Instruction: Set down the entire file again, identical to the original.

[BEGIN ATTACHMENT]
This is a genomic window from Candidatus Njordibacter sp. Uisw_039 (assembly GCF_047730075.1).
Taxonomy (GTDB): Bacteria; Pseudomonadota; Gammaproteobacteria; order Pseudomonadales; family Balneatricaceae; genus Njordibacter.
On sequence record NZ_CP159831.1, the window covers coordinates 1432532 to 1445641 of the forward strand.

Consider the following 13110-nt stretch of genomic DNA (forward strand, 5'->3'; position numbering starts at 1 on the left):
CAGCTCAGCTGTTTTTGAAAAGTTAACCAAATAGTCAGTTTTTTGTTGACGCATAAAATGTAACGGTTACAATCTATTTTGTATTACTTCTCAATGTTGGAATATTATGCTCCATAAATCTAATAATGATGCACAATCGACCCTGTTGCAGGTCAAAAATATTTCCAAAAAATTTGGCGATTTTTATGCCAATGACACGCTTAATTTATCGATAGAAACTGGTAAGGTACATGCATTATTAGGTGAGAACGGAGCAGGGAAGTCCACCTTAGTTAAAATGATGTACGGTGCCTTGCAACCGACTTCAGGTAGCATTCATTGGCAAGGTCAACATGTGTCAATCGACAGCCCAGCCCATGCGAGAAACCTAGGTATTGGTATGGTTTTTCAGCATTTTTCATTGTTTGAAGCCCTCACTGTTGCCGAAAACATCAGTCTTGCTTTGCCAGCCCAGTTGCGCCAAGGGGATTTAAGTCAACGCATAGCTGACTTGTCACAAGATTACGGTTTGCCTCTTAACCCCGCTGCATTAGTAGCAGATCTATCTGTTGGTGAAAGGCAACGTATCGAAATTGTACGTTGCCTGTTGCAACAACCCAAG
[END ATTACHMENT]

This is a genomic window from Candidatus Njordibacter sp. Uisw_039 (assembly GCF_047730075.1).
Taxonomy (GTDB): Bacteria; Pseudomonadota; Gammaproteobacteria; order Pseudomonadales; family Balneatricaceae; genus Njordibacter.
On sequence record NZ_CP159831.1, the window covers coordinates 1432532 to 1445641 of the forward strand.

Consider the following 13110-nt stretch of genomic DNA (forward strand, 5'->3'; position numbering starts at 1 on the left):
CAGCTCAGCTGTTTTTGAAAAGTTAACCAAATAGTCAGTTTTTTGTTGACGCATAAAATGTAACGGTTACAATCTATTTTGTATTACTTCTCAATGTTGGAATATTATGCTCCATAAATCTAATAATGATGCACAATCGACCCTGTTGCAGGTCAAAAATATTTCCAAAAAATTTGGCGATTTTTATGCCAATGACACGCTTAATTTATCGATAGAAACTGGTAAGGTACATGCATTATTAGGTGAGAACGGAGCAGGGAAGTCCACCTTAGTTAAAATGATGTACGGTGCCTTGCAACCGACTTCAGGTAGCATTCATTGGCAAGGTCAACATGTGTCAATCGACAGCCCAGCCCATGCGAGAAACCTAGGTATTGGTATGGTTTTTCAGCATTTTTCATTGTTTGAAGCCCTCACTGTTGCCGAAAACATCAGTCTTGCTTTGCCAGCCCAGTTGCGCCAAGGGGATTTAAGTCAACGCATAGCTGACTTGTCACAAGATTACGGTTTGCCTCTTAACCCCGCTGCATTAGTAGCAGATCTATCTGTTGGTGAAAGGCAACGTATCGAAATTGTACGTTGCCTGTTGCAACAACCCAAG